Review

These heroes in a half shell should have been left in hibernation
Arts and Entertainment
Richard Flanagan with his novel, The Narrow Road to the Deep North
books'The Narrow Road to the Deep North' sees the writer become the third Australian to win the accolade
Arts and Entertainment
New diva of drama: Kristin Scott Thomas as Electra
theatre
Arts and Entertainment
TV
Arts and Entertainment
Daenerys Targaryen, played by Emilia Clarke, faces new problems

Sek, k'athjilari! (That’s “yes, definitely” to non-native speakers).

TV
Arts and Entertainment
Polly Morgan

art
Arts and Entertainment
The kid: (from left) Oona, Geraldine, Charlie and Eugene Chaplin

film
Arts and Entertainment
The Banksy image in Folkestone before it was vandalised

art
Arts and Entertainment

Review: Series 5, episode 4 Downton Abbey
Arts and Entertainment

Music
Latest stories from i100
Have you tried new the Independent Digital Edition apps?

ES Rentals

    Independent Dating
    and  

    By clicking 'Search' you
    are agreeing to our
    Terms of Use.

    Oscar Pistorius sentencing: The athlete's wealth and notoriety have provoked a long overdue debate on South African prisons

    'They poured water on, then electrified me...'

    If Oscar Pistorius is sent to jail, his experience will not be that of other inmates
    James Wharton: The former Guard now fighting discrimination against gay soldiers

    The former Guard now fighting discrimination against gay soldiers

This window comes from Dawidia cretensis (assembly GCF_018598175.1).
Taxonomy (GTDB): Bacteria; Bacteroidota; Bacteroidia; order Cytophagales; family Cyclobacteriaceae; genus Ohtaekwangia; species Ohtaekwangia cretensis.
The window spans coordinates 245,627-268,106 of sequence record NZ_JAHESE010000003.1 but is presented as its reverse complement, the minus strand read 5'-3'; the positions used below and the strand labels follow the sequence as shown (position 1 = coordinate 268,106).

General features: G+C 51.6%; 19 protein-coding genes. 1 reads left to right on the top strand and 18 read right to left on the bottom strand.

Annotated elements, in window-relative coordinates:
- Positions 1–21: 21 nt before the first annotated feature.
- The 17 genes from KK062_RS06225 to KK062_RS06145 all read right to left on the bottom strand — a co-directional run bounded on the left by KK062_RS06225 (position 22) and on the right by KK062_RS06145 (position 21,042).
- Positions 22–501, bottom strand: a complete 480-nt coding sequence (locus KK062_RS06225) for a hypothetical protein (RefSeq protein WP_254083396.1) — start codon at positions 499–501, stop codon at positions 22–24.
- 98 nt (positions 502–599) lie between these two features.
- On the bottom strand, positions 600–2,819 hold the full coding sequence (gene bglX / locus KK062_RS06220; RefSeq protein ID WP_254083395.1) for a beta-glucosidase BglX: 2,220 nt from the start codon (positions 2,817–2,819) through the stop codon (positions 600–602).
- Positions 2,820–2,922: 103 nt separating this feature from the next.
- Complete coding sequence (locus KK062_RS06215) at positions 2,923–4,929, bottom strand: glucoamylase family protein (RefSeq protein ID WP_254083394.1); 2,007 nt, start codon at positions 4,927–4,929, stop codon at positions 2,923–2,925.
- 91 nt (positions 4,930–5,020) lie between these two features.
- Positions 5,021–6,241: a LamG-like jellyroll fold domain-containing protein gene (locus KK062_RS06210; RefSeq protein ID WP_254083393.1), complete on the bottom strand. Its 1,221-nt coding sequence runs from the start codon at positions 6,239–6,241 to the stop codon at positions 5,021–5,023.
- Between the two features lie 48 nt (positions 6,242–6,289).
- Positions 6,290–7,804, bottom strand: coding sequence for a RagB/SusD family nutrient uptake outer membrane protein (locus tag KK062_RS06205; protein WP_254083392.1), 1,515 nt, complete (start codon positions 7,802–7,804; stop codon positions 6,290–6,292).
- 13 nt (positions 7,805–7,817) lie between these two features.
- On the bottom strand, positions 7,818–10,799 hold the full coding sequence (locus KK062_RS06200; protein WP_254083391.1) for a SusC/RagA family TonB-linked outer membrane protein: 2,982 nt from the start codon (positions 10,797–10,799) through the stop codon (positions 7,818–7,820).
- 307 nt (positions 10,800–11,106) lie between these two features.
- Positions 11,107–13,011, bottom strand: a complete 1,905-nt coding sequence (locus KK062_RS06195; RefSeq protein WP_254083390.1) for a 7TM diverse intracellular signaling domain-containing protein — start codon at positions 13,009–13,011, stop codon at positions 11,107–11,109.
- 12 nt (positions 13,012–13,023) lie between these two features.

Life after the Army has brought new battles for the LGBT activist James Wharton
    Ebola in the US: Panic over the virus threatens to infect President Obama's midterms

    Panic over Ebola threatens to infect the midterms

    Just one person has died, yet November's elections may be affected by what Republicans call 'Obama's Katrina', says Rupert Cornwell
    Premier League coaches join the RSC to swap the tricks of their trades

    Darling, you were fabulous! But offside...

    Premier League coaches are joining the RSC to learn acting skills, and in turn they will teach its actors to play football. Nick Clark finds out why
    How to dress with authority: Kirsty Wark and Camila Batmanghelidjh discuss the changing role of fashion in women's workwear

    How to dress with authority

    Kirsty Wark and Camila Batmanghelidjh discuss the changing role of fashion in women's workwear
    New book on Joy Division's Ian Curtis sheds new light on the life of the late singer